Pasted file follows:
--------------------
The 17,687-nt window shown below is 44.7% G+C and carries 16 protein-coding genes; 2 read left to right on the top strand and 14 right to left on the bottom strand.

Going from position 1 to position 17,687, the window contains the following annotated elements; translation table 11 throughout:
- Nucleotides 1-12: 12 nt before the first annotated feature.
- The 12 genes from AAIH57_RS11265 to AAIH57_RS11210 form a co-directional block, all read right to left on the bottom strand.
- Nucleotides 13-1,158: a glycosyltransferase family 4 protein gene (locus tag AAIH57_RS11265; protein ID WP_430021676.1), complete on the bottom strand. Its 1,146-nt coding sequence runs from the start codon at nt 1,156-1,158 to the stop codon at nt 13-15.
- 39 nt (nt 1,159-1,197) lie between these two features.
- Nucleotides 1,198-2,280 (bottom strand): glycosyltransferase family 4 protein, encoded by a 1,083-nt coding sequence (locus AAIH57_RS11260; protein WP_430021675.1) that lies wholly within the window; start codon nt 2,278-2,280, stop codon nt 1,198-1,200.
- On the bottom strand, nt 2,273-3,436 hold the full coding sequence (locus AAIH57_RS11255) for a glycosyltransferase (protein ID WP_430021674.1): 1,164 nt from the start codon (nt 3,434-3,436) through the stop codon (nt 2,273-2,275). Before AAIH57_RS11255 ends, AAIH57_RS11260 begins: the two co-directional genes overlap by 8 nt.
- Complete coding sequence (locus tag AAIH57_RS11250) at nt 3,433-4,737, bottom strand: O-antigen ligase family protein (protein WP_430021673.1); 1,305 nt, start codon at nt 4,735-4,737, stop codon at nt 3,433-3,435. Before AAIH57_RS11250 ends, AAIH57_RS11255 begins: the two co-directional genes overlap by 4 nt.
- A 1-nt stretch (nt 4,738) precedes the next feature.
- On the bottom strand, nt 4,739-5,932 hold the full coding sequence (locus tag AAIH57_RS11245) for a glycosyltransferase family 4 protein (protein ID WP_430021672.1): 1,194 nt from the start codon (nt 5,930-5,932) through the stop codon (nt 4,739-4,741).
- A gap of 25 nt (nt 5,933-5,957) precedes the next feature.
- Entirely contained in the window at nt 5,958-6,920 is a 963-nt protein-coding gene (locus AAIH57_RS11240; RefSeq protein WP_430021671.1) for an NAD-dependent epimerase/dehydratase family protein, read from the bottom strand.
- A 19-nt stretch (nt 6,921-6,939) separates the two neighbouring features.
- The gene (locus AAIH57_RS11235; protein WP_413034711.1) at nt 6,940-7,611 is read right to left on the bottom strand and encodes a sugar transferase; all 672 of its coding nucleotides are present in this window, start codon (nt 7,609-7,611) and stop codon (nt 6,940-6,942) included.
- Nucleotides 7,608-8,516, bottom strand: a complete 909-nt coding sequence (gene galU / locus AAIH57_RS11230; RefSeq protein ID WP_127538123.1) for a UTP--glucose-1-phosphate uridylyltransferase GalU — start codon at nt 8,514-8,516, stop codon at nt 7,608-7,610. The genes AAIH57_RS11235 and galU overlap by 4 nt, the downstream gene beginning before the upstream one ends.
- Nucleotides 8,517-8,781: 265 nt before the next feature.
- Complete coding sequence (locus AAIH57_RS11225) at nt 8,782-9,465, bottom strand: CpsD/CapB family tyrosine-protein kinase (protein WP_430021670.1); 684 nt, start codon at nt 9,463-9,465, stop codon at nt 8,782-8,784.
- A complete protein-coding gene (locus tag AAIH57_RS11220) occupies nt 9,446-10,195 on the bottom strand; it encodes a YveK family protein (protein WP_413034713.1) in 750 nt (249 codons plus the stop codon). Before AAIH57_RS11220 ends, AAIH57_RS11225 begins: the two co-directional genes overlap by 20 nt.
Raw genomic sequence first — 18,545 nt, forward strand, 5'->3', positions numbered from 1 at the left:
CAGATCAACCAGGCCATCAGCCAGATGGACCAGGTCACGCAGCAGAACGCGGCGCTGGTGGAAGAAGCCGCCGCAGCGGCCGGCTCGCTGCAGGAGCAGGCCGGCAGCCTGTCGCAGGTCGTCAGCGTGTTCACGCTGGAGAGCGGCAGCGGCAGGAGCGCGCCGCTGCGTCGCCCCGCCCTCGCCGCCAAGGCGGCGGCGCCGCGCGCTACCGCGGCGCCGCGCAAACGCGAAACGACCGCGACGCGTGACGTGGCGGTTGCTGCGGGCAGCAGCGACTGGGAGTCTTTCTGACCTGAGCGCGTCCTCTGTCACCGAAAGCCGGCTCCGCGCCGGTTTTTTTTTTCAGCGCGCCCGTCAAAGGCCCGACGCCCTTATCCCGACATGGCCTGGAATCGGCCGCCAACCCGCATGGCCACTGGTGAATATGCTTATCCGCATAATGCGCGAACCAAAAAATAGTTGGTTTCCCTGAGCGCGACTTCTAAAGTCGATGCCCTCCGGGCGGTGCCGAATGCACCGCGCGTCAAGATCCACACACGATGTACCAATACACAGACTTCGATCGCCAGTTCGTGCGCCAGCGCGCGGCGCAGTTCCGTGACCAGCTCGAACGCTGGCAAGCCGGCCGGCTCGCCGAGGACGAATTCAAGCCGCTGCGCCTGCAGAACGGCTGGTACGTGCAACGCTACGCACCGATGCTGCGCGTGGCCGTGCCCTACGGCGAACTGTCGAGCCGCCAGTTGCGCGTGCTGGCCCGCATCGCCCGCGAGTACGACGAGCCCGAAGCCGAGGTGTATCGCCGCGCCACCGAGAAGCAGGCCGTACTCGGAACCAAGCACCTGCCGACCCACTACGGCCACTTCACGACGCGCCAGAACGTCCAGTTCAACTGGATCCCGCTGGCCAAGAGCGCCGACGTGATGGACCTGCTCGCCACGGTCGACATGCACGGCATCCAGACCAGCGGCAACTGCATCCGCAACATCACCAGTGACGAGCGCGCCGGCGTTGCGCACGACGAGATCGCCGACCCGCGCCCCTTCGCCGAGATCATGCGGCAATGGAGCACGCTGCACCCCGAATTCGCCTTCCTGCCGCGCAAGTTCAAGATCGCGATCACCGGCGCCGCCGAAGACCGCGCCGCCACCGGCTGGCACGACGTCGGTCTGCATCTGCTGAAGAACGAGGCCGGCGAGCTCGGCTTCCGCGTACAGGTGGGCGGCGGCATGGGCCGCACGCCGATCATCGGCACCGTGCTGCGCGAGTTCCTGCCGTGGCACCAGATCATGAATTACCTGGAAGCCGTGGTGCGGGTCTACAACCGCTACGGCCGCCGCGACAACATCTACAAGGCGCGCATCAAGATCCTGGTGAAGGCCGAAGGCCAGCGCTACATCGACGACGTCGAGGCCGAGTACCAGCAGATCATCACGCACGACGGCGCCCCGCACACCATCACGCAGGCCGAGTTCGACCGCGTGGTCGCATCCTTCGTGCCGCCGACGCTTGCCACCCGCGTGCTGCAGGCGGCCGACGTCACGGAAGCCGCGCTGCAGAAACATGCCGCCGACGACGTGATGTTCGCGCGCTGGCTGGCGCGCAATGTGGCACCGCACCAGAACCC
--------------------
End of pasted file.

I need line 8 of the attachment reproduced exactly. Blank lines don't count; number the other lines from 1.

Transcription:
- On the bottom strand, nt 2,273-3,436 hold the full coding sequence (locus AAIH57_RS11255) for a glycosyltransferase (protein ID WP_430021674.1): 1,164 nt from the start codon (nt 3,434-3,436) through the stop codon (nt 2,273-2,275). Before AAIH57_RS11255 ends, AAIH57_RS11260 begins: the two co-directional genes overlap by 8 nt.